Building on the heady heights of the ’60s, Soul Brother No. 1 released a steady stream of steamy ’70s sides that barely contained such scalding standards as "Sex Machine" and "Get Up Offa That Thing." But as the decade wound down, a mustachioed Mr. Dynamite was in a slump and waxing tracks like "Original Disco Man" (his only self-appointed appellation which, mercifully, didn’t stick) and the leering "For Goodness Sakes, Look at Those Cakes" (the world’s first booty call anthem during which he asks Stevie Wonder and Ray Charles if they see those cakes).
Nevertheless, when 1980 dawned and local rock photographer Tom Robe and I heard that the Hardest Working Man in Show Business was coming to Toronto to perform two shows at an old ramshackle movie house, we immediately knew that we had to go. And let the amateurs attend the early show; we were going to the midnight performance.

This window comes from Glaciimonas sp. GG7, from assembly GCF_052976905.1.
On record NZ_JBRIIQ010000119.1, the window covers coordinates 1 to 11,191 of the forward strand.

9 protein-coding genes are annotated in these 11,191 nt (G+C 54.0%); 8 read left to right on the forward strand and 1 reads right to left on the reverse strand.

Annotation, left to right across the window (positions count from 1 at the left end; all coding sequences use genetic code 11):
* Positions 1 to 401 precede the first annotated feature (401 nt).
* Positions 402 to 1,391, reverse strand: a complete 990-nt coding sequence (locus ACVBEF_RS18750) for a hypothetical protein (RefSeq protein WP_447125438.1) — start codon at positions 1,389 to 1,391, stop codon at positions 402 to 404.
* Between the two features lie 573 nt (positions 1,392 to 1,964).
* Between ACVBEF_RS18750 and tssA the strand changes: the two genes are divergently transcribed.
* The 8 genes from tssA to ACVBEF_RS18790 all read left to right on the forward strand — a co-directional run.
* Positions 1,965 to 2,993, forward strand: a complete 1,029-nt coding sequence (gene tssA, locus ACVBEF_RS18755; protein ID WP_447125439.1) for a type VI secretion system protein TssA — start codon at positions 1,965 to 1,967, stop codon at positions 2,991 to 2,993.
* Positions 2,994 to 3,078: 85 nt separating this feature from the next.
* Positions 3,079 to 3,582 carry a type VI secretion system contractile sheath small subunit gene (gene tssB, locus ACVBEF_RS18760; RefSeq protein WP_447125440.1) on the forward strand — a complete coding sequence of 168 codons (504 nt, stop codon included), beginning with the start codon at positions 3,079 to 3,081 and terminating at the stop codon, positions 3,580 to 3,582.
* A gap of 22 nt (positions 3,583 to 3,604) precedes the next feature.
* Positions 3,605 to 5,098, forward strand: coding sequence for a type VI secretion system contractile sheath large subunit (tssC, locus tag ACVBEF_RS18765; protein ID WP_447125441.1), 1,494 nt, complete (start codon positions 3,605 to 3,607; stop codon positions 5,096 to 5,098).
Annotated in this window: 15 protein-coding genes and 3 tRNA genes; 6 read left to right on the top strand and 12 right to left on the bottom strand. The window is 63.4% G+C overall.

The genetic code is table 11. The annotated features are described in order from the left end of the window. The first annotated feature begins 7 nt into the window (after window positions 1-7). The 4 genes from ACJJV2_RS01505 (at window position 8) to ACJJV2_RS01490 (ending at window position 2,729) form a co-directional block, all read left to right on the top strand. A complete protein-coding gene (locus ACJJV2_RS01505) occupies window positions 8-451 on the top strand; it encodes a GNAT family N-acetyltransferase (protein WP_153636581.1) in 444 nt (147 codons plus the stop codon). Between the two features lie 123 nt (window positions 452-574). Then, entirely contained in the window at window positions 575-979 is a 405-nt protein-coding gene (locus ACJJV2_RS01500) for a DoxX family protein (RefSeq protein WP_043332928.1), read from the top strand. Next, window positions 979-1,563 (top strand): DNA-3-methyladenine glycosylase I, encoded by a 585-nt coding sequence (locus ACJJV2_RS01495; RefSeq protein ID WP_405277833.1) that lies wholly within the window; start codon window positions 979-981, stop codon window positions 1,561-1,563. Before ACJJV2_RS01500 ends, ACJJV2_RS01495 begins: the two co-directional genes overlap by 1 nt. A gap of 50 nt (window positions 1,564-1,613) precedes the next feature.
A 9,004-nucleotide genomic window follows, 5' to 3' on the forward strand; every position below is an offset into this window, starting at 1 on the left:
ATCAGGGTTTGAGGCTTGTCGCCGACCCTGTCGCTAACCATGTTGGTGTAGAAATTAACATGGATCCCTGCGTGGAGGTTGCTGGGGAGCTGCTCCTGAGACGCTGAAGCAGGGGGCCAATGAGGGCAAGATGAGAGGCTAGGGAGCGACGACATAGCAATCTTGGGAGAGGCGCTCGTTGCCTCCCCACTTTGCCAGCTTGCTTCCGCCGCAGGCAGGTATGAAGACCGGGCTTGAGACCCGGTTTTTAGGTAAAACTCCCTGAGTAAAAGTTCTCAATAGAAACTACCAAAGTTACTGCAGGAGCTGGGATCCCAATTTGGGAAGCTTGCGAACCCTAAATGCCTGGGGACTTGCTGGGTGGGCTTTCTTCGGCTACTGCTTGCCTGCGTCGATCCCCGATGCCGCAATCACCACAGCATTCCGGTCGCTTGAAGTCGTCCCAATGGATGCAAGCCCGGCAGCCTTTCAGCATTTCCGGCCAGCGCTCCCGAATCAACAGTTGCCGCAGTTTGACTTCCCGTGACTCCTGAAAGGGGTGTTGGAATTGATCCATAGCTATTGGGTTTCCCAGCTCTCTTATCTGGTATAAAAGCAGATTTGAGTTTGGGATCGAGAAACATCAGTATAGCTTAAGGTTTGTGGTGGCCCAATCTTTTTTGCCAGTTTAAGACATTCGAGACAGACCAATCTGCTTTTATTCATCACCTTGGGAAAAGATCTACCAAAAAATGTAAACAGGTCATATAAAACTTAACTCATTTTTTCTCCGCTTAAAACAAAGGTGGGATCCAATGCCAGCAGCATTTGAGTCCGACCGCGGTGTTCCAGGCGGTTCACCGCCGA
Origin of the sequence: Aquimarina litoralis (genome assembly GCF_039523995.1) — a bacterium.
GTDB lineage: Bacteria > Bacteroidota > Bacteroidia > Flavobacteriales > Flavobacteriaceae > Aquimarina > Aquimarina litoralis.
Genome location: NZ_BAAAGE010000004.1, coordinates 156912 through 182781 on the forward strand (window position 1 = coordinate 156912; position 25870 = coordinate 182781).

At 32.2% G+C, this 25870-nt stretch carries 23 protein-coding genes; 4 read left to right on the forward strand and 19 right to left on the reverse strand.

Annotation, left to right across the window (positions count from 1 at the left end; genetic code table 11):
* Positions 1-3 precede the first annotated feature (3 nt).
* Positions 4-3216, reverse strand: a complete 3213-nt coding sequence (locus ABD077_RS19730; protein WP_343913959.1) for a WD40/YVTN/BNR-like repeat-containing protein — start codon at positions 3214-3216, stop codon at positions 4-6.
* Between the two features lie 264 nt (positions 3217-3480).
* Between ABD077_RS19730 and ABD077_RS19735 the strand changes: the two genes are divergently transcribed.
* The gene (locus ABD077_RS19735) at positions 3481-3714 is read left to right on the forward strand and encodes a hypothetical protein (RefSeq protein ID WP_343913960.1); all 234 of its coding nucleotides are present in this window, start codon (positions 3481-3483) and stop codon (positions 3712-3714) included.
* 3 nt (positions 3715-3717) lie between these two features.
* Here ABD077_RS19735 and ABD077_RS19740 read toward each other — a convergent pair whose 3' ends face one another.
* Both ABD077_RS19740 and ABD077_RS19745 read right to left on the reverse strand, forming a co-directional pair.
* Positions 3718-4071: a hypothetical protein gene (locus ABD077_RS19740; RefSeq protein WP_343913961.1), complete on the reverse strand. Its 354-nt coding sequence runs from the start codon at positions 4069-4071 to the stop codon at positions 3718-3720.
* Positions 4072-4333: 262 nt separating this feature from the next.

Although the date of the show was June 27, 1980 — exactly one week after The Blues Brothers opened — the balcony was closed due to low ticket sales. As Tom and I stood on the ground floor waiting for Star Time to begin, we dimly became aware of the fact that we were literally the only two white people in the middle of a crowd that looked like the cover of On the Corner come to life. More than once someone would turn around, slowly give us the once over, and then nod in approval.
So by the time Butane James was speed rasping: "The long-haired hippies and afro blacks, they all get together across the tracks and they party!" during a paint peeling version of "Get on the Good Foot," you’d better believe we were all down with that.
Three years later, the Minister of the New Super Heavy Funk returned to play a weeklong, nine-show, sold-out dinner engagement in the upscale Imperial Room of the Royal York Hotel. This time the racial ratio was reversed.
Next week: MB103! Jeffrey Morgan is a freelance writer. Send comments to firstname.lastname@example.org